Epstein-Barr Virus in Multiple Sclerosis: Theory and Emerging Immunotherapies

Amit Bar-Or, Michael P Pender, Rajiv Khanna, Lawrence Steinman, Hans-Peter Hartung, Tap Maniar, Ed Croze, Blake T Aftab, Gavin Giovannoni, Manher A Joshi
Trends in Molecular Medicine 2020, 26 (3): 296-310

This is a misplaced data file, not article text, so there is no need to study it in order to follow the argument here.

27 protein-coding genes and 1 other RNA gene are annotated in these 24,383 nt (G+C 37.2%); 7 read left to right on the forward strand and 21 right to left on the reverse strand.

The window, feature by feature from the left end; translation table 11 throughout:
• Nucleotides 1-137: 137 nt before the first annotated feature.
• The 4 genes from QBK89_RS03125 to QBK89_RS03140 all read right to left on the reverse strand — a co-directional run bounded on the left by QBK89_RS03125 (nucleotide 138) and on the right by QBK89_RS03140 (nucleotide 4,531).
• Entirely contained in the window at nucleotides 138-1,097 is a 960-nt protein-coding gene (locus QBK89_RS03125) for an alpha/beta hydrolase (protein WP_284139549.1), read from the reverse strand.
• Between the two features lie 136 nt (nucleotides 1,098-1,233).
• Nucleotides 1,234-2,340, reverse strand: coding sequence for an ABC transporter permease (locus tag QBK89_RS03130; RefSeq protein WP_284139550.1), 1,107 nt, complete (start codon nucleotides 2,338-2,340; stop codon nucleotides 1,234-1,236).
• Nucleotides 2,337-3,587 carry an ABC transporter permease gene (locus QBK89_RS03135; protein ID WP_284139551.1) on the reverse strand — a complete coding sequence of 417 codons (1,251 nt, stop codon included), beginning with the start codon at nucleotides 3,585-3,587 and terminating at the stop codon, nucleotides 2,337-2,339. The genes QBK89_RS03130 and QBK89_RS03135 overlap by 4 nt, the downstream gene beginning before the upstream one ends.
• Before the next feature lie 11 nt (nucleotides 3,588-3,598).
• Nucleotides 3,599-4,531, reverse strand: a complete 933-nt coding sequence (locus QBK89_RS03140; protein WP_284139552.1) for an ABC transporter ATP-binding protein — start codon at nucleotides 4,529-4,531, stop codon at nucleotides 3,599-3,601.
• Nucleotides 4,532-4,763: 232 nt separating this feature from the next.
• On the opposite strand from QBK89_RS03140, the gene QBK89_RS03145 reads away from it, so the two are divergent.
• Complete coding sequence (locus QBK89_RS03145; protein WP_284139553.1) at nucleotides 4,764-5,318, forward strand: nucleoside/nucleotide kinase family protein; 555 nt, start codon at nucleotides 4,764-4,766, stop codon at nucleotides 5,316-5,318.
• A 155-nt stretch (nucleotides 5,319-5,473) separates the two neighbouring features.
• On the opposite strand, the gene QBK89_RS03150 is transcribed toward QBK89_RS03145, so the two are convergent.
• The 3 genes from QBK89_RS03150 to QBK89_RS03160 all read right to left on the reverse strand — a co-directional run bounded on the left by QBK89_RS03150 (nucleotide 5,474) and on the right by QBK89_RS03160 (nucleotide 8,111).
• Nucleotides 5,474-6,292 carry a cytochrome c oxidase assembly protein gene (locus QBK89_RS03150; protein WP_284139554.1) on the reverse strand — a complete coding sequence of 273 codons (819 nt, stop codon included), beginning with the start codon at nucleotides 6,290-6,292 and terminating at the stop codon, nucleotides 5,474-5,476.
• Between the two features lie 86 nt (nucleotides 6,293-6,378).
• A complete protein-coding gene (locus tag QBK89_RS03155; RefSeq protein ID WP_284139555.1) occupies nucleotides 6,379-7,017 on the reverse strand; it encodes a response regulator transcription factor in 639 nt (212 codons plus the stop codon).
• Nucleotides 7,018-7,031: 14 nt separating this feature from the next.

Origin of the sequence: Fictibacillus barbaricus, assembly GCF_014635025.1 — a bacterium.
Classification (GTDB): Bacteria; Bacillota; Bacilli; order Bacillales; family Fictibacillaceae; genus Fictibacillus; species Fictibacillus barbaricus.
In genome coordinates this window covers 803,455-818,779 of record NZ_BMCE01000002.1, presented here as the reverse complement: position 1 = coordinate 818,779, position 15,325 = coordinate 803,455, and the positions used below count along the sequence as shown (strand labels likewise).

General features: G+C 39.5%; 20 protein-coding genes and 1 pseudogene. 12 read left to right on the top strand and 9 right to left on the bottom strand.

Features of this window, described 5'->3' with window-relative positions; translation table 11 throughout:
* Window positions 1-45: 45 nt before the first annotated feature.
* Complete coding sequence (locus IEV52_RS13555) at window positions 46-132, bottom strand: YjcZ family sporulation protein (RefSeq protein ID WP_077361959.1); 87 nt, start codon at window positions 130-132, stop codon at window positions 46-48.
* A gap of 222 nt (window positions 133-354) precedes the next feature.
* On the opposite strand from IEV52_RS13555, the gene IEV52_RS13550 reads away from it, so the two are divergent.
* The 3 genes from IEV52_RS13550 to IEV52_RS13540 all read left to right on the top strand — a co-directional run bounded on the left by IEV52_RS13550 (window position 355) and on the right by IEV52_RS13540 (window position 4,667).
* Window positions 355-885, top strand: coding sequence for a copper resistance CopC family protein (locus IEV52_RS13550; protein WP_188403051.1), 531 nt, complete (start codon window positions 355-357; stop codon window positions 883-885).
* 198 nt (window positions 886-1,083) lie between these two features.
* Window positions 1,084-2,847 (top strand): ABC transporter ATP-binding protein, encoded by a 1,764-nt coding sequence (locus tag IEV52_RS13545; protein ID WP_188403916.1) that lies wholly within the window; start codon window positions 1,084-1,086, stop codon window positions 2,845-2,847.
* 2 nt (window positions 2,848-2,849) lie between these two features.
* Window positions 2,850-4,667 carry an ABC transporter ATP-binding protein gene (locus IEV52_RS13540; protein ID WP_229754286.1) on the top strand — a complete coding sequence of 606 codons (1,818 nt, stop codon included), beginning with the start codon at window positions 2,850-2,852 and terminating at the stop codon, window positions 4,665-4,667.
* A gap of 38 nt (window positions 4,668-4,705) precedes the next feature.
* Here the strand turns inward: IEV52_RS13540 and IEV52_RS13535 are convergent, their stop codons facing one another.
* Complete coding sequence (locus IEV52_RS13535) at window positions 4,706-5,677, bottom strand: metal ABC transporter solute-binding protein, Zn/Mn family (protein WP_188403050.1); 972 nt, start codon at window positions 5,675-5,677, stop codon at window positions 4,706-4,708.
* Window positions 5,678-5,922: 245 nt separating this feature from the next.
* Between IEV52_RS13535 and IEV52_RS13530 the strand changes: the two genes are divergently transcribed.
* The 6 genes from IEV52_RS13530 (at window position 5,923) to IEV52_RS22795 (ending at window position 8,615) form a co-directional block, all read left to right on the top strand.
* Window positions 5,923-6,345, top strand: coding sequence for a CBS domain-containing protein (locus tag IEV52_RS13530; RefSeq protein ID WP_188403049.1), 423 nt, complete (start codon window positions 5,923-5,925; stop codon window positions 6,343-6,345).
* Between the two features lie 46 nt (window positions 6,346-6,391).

New treatments for multiple sclerosis (MS) focused on B cells have created an atmosphere of excitement in the MS community. B cells are now known to play a major role in disease, demonstrated by the highly impactful effect of a B cell-depleting antibody on controlling MS. The idea that a virus may play a role in the development of MS has a long history and is supported mostly by studies demonstrating a link between B cell-tropic Epstein-Barr virus (EBV) and disease onset. Efforts to develop antiviral strategies for treating MS are underway. Although gaps remain in our understanding of the etiology of MS, the role, if any, of viruses in propagating pathogenic immune responses deserves attention.

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